The protocol between the Anticorruption Directorate (DNA) and Romania’s Intelligence Service (SRI) “did not grant additional rights to the two institutions but aimed at creating unitary practices,” Laura Codruţa Kovesi, the head DNA prosecutor, told Europa FM.

She is referring to the 2009 protocol declassified at the end of last week after requests from the ruling coalition.

Kovesi explained that the protocol was one of cooperation between institutions and not of collaboration, which entails different things legally.

“The notion of mixed teams does not exist in this protocol. There is the notion of cooperation not of collaboration. […] Of course, it [e.n. the protocol] was necessary. In 2009, there were structures in the Prosecutor’s Office that did not have a tape recorder, there were no interception teams. There was a need for such a protocol and for harmonizing the procedures. It is not the prosecutor’s fault that at the time the interceptions were done exclusively by the SRI. At the time, we needed to find solutions to fulfill our tasks. This protocol did not grant extra rights to the two institutions but wanted to create unitary practices,” the DNA head said, quoted by News.ro.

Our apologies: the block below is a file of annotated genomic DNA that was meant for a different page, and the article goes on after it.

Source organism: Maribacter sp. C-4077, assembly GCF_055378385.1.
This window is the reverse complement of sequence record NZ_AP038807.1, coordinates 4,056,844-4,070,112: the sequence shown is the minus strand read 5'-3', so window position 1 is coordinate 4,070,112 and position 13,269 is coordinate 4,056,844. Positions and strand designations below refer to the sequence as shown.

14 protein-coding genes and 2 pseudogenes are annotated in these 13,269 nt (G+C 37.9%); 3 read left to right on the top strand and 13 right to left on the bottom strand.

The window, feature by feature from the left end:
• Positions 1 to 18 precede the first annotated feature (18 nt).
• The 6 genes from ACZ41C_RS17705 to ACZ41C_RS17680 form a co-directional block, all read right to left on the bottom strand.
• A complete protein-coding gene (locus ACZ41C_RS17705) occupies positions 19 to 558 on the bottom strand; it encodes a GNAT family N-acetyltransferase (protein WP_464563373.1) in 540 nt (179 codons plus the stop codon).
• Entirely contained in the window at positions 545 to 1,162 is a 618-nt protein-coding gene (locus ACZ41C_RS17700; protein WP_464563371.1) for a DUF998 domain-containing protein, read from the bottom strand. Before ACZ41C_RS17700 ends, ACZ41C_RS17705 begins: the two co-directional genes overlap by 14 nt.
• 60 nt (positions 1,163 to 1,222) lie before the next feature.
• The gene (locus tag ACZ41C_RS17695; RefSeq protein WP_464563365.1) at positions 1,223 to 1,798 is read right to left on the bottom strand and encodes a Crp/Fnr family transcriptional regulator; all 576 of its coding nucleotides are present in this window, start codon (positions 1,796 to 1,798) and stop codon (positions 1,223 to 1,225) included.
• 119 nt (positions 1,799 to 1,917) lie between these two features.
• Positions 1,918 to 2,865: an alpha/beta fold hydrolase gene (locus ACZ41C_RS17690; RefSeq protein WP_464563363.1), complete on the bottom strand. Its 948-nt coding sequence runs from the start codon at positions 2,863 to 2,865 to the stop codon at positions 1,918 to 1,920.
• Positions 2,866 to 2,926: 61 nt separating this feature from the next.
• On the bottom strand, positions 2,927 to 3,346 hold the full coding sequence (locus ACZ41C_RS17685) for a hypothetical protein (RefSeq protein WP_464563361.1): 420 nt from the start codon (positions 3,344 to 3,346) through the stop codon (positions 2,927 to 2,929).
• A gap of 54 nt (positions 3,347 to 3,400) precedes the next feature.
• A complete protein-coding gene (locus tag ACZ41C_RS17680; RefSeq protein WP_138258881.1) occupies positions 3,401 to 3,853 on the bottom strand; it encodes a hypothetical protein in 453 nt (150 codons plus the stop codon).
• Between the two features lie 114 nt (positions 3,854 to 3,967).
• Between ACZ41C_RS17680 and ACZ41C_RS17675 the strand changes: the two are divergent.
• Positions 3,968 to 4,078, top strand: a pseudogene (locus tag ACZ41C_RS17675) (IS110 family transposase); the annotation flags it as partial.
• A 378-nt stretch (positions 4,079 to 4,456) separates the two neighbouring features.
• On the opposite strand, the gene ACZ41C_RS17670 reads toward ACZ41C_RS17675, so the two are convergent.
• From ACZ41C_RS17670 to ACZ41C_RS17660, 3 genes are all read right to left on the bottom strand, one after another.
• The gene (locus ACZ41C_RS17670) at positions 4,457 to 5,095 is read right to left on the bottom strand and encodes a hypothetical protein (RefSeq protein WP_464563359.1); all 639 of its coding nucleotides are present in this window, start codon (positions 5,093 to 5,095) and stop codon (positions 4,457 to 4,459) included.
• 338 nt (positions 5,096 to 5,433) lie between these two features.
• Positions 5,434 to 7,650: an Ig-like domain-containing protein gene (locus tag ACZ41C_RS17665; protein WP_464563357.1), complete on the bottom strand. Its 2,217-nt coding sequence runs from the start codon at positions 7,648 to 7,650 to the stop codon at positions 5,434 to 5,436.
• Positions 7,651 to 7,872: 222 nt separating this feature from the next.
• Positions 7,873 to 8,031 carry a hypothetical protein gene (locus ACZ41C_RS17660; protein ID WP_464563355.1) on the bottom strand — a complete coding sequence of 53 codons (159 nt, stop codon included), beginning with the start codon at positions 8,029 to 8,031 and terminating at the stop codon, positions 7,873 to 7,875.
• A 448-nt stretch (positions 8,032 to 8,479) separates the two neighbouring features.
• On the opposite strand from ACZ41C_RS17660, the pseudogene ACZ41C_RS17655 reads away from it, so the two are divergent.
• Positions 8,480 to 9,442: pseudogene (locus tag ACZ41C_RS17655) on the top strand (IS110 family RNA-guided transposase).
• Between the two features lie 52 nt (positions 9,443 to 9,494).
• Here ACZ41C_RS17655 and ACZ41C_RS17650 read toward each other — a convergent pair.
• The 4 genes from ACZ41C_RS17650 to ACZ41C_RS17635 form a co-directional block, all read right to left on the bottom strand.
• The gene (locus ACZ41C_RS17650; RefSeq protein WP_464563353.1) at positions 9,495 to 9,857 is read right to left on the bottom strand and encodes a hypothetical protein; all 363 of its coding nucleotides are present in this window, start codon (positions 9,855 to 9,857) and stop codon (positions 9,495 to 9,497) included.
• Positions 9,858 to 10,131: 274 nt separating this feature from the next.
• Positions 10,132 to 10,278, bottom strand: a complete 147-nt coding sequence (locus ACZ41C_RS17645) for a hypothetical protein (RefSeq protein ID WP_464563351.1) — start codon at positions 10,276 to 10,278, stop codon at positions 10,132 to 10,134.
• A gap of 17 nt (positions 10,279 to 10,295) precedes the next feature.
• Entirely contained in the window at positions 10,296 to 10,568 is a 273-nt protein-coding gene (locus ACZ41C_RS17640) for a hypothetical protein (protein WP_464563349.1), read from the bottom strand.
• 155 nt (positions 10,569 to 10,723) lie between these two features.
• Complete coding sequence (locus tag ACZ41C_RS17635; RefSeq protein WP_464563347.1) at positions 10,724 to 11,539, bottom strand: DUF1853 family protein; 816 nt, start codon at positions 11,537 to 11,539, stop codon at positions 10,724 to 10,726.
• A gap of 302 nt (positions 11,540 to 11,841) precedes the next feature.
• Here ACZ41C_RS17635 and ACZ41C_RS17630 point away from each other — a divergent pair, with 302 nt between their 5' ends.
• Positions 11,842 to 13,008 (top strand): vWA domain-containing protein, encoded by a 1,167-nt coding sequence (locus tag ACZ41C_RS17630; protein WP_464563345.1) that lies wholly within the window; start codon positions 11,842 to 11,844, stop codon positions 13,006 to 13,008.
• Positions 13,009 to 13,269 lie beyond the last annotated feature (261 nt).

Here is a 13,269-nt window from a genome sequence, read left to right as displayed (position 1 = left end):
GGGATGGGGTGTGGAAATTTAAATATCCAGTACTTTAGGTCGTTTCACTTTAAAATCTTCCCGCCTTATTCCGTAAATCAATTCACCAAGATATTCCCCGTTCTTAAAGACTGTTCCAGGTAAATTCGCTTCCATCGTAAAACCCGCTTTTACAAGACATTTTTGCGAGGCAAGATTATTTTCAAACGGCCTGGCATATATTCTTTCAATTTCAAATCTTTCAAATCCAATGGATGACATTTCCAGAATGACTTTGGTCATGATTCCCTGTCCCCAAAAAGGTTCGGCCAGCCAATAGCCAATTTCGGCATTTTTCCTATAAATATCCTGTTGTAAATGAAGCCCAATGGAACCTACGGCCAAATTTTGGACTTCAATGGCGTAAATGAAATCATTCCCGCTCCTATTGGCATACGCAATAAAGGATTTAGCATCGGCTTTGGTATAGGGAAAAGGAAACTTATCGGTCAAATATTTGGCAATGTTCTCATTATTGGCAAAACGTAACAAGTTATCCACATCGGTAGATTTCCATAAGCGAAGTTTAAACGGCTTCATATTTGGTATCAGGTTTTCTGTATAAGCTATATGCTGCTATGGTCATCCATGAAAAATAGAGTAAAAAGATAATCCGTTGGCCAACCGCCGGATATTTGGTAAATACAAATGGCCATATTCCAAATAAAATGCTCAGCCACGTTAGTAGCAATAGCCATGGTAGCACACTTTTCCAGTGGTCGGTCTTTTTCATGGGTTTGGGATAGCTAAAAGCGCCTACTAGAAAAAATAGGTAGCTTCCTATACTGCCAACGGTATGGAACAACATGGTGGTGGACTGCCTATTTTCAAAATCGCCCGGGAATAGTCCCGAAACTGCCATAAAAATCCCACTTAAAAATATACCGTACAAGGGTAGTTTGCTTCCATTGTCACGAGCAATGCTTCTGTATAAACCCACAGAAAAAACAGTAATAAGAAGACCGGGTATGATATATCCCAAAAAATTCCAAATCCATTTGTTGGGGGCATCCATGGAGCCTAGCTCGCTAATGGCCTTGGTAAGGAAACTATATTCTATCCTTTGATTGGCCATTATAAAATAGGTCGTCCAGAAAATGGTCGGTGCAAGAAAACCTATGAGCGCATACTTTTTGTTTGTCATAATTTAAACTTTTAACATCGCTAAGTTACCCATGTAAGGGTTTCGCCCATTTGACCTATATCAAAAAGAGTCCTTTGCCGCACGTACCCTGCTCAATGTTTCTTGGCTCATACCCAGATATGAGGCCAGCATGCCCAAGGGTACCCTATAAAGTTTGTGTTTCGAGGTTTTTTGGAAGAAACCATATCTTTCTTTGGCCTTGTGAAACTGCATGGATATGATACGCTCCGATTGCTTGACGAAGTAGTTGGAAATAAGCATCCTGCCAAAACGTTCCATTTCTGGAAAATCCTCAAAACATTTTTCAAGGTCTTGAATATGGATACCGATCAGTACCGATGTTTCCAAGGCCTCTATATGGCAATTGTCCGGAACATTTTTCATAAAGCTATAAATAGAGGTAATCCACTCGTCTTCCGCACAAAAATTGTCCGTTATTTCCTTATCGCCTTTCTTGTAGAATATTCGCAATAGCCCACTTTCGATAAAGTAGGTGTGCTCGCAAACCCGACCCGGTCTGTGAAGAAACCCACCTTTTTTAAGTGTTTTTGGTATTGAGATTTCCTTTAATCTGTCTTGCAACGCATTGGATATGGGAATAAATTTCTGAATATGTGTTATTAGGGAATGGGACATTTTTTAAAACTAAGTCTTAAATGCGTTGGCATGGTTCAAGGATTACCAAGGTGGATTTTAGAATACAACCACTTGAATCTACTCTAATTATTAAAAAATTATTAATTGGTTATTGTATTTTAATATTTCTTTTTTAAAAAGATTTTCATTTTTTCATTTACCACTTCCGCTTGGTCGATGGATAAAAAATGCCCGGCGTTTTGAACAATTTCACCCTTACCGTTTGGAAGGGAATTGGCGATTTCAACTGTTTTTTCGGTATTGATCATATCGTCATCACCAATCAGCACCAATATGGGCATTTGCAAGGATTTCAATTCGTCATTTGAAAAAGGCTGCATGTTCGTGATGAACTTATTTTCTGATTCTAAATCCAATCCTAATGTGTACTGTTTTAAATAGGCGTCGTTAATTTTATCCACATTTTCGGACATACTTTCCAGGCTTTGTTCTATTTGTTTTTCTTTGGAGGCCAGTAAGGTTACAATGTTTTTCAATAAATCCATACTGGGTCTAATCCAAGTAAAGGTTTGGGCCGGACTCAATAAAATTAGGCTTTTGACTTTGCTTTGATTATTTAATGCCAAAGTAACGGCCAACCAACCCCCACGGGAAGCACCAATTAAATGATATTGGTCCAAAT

She said that the SRI officers did not perform activities as part of a criminal case but only technical activities, foreseen by the law.

“The SRI officers did not administer evidence, did not hear witnesses, did not perform any kind of activities within the criminal file. They simply had technical activities, as foreseen by the law. […] What I am saying is that there is no notion of a mixed team in this protocol, there is no notion of collaboration but of cooperation,” Kovesi said.